Welcome to the Community Website for Marlow, New Hampshire

Marlow also has an Official Town Website where you can find forms and documents, 
information about town departments, board minutes and more at

Announcements and Events

November 4, 2015


Please note that construction will begin this week. The new culvert will be installed the week of 16 November and the road should be reopened by Thanksgiving. Sand Pond will remain open throughout the construction via a temporary road bypass.

Christmas on the Pond Holiday Fair
Saturday, November 21, 9am-3pm

Christmas on the Pond is an annual holiday fair sponsored by the Women's Fellowship of Christian Service. The fair started in 2003 and has grown in size and reputation every year. We have over 30 quality crafters setting up and selling their wares in the historic buildings that make up the picturesque Marlow Village. We feature live holiday music and a wonderful luncheon of homemade soups and chowder, bread and our famous dessert buffet. There is also a silent auction featuring many handmade items. Come and see why so many have made this fair an annual holiday tradition.


2015 Marlow Historical Society T-Shirts and Hoodies 

These fundraising items will be for sale during the Christmas on the Pond craft fair on Saturday, November 21 from 9-3, and they are already available if anyone wants to order now. The shirts are $20.00; the hoodies are $30.00. Postage is additional. To place an order, contact Maria Baril by email or at 603-446-2292.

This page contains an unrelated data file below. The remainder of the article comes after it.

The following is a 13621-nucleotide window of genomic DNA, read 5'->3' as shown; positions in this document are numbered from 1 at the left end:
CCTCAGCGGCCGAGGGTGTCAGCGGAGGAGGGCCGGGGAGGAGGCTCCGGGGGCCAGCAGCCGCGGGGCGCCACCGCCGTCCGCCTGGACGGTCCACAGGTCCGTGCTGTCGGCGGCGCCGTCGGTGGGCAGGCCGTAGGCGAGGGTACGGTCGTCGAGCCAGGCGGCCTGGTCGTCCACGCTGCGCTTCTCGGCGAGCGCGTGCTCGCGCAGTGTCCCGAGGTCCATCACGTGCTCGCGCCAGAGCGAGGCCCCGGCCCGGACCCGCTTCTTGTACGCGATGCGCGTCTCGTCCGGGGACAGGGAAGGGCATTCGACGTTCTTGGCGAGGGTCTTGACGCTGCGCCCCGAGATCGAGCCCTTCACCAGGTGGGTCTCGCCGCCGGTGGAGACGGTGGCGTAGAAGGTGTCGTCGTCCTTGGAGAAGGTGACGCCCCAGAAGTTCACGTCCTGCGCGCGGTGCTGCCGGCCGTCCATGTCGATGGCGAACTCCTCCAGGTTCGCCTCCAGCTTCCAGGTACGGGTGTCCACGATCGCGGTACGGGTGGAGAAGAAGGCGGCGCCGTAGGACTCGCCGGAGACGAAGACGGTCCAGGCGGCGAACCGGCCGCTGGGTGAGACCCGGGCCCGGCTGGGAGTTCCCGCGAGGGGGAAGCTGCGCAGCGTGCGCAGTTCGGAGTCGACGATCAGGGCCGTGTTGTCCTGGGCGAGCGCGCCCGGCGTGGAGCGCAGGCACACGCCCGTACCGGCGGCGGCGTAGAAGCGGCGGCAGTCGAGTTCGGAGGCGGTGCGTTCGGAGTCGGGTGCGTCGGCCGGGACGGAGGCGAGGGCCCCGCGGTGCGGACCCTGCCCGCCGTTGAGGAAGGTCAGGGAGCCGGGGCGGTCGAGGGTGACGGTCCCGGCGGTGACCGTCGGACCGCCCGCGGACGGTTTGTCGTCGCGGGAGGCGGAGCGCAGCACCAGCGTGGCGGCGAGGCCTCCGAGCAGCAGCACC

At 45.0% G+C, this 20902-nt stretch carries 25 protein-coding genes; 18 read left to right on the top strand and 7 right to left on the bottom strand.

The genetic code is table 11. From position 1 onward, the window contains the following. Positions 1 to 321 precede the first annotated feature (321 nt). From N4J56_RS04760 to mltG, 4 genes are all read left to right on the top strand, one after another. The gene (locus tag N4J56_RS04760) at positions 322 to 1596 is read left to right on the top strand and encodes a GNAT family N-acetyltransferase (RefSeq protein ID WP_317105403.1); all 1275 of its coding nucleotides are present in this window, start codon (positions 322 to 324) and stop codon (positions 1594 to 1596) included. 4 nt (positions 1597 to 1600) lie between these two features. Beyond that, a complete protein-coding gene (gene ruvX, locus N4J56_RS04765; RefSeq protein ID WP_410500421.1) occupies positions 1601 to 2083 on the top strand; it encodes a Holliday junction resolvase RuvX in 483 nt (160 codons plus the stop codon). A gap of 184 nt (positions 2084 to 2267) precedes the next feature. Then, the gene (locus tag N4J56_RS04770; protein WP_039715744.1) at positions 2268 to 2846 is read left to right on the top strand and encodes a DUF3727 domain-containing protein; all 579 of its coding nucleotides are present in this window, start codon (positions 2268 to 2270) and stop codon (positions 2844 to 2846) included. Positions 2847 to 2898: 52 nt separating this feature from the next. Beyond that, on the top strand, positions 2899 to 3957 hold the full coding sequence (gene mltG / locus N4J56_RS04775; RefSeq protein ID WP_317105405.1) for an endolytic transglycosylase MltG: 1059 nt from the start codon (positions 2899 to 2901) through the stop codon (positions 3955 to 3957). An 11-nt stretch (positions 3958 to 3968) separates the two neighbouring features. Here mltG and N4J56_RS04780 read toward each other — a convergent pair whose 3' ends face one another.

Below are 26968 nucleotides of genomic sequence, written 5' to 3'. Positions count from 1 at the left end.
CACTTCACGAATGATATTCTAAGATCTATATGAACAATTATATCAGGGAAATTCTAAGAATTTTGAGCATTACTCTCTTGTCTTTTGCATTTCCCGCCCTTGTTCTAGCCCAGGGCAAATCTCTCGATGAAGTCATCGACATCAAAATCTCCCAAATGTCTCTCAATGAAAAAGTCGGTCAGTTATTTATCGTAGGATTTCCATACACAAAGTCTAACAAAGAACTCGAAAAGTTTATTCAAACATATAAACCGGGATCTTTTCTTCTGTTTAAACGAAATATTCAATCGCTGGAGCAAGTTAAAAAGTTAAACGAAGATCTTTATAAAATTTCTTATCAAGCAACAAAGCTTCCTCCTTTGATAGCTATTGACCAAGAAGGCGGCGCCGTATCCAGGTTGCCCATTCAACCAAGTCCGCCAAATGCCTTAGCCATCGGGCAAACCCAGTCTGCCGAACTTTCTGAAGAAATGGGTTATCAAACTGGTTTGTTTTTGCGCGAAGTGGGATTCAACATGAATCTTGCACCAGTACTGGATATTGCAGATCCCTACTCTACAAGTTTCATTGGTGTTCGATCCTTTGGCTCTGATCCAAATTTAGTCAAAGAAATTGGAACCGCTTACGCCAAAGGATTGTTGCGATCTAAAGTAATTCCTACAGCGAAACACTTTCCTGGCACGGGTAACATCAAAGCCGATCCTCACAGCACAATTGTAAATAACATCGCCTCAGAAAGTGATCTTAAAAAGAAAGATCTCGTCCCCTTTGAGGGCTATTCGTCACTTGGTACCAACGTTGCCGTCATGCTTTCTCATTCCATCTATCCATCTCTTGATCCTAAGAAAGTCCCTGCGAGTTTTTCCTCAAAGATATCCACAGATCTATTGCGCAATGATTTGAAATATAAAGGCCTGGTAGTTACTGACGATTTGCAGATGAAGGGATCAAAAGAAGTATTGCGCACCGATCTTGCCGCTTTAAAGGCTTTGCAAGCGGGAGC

The trustees of the Marlow Children’s Enrichment Trust are able to offer funds to help bring an activity or a program to Marlow children this year.
Who can apply for funds? Teachers of the Marlow School District, and individuals and groups associated with Marlow whose purpose for these funds is for enriching Marlow children. Click here to see a larger version of the letter from the trust...

Fall 2015 Marlow Historical Society Newsletter Has Been Posted

Read about a time when Marlow had 8 school districts, each with its own one room school house, learn about a Marlow connection to Quebec, read a mystery letter written on birch bark in 1926, and see before and after photos of the ongoing restorations inside Murray Hall, new home of the Historical Society. 



The Town of Marlow has three vacancies for Cemetery Trustees and one for the Trustees of Trust Funds.

Cemetery Trustees are responsible for the care and maintenance of the Town’s three cemeteries. Cemetery Trustees establish bylaws, prepare a budget every year, prepare the deeds or right to inter and oversee the maintenance of the cemeteries.

Trustees of Trust Funds are the custodian of the Town’s perpetual care funds, charitable trusts, and capital reserve/expendable trust funds. Trustees make decisions on how these funds are to be invested based on the investment policy adopted by the Trustees. 

Currently the Town uses a professional brokerage company.
Please contact the Town Office if you are interested in volunteering for one of these positions at 446 2245 or marlowtownoffice@myfairpoint.net.

Posted: Monday, August 17, 2015 12:00 pm

By Meghan Foley Sentinel Staff